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EAT & DRINK


  • Chefs and historians reenact a momentous dinner from Charleston’s past

  • Before signing on to run the kitchen and charcuterie program at Edmund’s Oast, Andy Henderson worked at Local Mission Eatery, a farm-to-table San Francisco spot that debuted on St. Patrick’s Day in 2010. The chef made corned beef for that inaugural menu, and the Irish-American dish has had a special place in his heart ever since. Come March 17, follow his steps below to whip up a batch at home.

  • Toasting the city’s most fashion-forward drinks and their makers

  • As the weather warms, more greens appear at the table, creating a need for vinos that allow delicate flavors to shine. “It’s time to move past the rich wines of winter,” says Erika Selheim, sommelier with The Ocean Room at The Sanctuary on Kiawah Island. Here, she selects three pours that are complementary to seasonal produce

  • If you’re feeling inspired by the revelry surrounding this month’s Charleston Wine + Food Festival, plan a trip to one of our restaurant scene’s more recent arrivals—some gritty, others posh, all totally Charleston

  • Slightly North of Broad’s Russ Moore puts this seasonal delicacy to work in three brunch dishes

  • We caught up with the managing partner of hospitality group The Indigo Road about his soon-to-debut Cigar Factory projects and that time he was a roadie for Guns N’ Roses

  • Our taste & tell guide to the latest F&B openings in Charleston

  • A century ago, groundnut cakes were the signature confection of the Lowcountry

  • Chef Patrick Owens showcases this veggie’s versatility in three recipes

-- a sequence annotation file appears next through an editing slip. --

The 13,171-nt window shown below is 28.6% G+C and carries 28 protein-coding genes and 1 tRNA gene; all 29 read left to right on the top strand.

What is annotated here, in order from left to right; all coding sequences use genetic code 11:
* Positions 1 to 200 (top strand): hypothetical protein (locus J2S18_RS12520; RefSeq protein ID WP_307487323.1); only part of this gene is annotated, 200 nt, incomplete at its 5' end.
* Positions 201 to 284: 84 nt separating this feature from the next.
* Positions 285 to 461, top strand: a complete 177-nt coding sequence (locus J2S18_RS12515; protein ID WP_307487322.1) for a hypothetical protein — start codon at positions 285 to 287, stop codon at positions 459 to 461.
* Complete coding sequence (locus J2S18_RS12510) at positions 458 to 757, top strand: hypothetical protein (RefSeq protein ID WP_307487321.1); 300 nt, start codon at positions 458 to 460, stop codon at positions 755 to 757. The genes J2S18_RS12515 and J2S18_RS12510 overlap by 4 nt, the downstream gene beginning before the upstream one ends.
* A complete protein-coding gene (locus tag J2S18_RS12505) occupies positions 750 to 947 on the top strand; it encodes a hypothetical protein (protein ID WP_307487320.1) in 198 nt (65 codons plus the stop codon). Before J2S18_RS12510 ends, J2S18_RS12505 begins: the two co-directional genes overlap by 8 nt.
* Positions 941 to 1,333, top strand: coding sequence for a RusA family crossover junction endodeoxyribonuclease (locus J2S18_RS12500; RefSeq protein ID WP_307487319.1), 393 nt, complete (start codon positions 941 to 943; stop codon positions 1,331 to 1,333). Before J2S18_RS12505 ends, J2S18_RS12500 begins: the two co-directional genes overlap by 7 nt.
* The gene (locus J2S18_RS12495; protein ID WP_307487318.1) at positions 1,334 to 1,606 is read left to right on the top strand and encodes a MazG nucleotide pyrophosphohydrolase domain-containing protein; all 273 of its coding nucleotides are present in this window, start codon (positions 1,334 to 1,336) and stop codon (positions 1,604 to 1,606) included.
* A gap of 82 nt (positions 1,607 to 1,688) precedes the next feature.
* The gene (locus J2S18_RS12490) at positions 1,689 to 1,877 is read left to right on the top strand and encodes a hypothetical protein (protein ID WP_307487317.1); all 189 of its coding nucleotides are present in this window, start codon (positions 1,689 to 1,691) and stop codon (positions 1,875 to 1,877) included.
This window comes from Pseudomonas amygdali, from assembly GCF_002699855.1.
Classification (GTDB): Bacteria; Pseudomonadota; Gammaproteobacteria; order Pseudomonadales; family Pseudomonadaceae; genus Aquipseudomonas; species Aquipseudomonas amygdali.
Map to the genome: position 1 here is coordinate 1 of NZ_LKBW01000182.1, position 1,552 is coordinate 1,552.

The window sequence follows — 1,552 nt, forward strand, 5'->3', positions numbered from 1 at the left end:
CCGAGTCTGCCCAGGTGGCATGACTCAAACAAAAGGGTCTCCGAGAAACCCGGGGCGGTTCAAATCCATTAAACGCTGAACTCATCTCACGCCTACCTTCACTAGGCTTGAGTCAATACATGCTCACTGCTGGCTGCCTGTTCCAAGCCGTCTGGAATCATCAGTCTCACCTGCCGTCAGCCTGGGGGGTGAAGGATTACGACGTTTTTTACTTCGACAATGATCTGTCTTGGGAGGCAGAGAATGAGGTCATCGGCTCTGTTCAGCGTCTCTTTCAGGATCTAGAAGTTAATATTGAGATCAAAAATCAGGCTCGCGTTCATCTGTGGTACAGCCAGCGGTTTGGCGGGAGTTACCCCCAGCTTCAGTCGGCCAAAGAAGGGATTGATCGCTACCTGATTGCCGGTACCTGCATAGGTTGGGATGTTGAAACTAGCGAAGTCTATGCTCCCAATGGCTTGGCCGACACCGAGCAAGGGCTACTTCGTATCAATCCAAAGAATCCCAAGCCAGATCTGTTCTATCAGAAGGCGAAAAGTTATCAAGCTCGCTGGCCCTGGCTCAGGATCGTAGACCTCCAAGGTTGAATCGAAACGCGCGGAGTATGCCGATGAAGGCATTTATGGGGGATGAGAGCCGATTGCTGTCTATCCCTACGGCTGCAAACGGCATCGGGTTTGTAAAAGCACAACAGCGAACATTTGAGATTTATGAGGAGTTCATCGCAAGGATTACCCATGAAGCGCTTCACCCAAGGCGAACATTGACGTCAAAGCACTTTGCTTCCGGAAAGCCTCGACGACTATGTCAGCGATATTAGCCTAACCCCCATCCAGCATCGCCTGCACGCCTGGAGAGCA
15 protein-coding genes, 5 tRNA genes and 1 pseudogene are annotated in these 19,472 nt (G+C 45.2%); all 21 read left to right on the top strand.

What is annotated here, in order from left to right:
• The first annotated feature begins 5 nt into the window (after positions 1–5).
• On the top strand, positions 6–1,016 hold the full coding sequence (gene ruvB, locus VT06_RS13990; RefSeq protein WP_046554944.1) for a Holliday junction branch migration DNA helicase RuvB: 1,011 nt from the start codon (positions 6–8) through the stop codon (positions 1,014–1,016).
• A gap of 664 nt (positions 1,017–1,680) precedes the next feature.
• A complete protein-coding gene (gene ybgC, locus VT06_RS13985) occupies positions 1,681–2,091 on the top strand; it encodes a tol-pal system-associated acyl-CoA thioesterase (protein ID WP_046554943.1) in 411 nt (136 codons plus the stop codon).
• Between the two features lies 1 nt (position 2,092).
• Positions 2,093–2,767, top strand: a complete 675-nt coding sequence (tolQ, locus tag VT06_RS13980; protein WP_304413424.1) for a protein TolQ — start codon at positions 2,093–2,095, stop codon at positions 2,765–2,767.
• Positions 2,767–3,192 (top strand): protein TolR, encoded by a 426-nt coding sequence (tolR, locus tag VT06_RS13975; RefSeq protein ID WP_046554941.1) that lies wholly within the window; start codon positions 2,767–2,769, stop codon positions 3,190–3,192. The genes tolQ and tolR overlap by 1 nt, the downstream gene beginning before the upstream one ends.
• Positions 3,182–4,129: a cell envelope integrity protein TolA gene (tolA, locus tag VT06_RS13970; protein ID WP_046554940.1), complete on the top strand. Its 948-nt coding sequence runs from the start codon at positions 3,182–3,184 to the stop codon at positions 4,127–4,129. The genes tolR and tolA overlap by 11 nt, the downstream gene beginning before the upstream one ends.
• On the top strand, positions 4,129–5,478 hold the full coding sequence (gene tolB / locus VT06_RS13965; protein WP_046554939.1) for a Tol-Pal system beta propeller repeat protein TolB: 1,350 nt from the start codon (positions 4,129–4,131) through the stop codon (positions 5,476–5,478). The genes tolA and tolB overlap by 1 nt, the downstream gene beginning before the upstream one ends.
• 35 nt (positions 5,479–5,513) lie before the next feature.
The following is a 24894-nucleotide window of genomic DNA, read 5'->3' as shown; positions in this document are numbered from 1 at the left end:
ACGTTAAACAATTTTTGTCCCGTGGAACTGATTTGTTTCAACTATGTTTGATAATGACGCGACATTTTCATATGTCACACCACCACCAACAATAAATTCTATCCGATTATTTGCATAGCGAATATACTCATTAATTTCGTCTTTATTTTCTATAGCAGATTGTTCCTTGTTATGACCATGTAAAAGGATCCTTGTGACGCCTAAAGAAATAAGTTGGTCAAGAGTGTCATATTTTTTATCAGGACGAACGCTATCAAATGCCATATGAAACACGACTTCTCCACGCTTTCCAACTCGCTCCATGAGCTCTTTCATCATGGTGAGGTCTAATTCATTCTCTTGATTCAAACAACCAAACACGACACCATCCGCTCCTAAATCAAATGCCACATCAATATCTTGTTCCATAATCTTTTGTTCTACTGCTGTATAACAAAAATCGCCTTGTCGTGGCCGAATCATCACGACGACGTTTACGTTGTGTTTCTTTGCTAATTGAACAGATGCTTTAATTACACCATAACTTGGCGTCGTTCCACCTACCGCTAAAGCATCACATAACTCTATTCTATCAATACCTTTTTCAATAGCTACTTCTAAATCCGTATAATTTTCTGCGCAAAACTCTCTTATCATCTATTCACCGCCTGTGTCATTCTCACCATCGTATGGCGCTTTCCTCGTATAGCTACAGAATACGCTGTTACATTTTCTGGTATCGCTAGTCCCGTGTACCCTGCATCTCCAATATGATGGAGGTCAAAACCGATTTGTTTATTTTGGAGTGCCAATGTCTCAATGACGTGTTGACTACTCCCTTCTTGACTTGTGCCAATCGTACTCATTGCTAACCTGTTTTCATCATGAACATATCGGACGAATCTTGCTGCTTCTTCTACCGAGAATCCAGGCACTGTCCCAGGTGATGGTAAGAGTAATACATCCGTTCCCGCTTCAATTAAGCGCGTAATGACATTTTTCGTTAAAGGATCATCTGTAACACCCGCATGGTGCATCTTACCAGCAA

• Commune connects like-minded foodies for unique dining experiences

  • Looking to woo someone special this Valentine’s Day? For classic romance, queue up some smooth tunes, dim the lights, and—perhaps most importantly—pour some vino. David McCarus, sommelier and co-owner of McCarus Beverage Company, offers up three picks to help set the mood

  • Take a seat and listen in: we gathered some of the top women in the city’s celebrated food and beverage scene for a fun luncheon and a discussion of their challenges, their inspirations, and what it’s really like to be a woman in a male-dominated field

  • Oliver Thames’ Bulls Bay OYRO aims to preserve the Lowcountry tradition of roasting oysters over a wood-burning flame

     

  • Our taste & tell guide to the latest F&B openings in Charleston

  • Fish can be tough for the home cook to master—in part because it’s difficult to know when it’s done. Kevin Johnson, executive chef at The Grocery, says the secret to perfecting this healthy protein lies in pan roasting. “When you’re cooking in a skillet, you can actually see the fish,” Johnson says. “It allows you a lot more control.” Follow his steps for delicious lemon- and herb-infused filets with moist interiors and crispy exteriors.

  • Like many Southerners, chef Charlotte Jenkins grew up eating collard greens on New Year’s Day. According to tradition, the leaves represent prosperity, and the veggies “bring you good fortune,” she says. Though Jenkins shuttered her Mount Pleasant eatery, Gullah Cuisine, in October, her catering business continues to serve up savory Gullah fare made with farm-fresh ingredients, including collards, one of her most in-demand dishes. We asked her to share her sought-after recipe. —Tori Williams

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